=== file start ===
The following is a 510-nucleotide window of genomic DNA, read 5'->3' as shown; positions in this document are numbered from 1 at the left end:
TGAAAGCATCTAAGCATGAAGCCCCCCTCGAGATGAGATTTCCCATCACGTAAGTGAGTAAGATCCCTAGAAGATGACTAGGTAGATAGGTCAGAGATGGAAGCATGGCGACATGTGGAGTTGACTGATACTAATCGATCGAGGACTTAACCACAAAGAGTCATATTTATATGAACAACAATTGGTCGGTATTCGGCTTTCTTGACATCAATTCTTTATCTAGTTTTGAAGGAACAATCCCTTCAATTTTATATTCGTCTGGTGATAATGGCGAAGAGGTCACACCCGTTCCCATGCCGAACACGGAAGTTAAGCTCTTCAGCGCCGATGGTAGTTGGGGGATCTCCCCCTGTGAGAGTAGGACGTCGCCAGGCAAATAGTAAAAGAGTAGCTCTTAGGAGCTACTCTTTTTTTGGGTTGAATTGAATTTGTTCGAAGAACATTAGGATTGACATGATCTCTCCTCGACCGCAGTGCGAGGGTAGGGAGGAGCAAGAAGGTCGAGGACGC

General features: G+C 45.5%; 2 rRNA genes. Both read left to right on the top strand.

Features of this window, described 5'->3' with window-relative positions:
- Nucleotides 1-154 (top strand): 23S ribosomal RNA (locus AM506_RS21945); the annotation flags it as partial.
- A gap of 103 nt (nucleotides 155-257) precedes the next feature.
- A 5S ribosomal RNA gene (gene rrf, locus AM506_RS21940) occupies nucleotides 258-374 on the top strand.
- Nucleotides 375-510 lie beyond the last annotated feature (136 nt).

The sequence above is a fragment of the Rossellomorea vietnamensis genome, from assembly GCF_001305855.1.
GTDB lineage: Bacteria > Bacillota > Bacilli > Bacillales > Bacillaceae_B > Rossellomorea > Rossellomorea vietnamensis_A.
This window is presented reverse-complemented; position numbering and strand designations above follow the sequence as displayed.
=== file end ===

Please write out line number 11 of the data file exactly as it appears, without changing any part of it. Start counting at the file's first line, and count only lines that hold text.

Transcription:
This window is presented reverse-complemented; position numbering and strand designations above follow the sequence as displayed.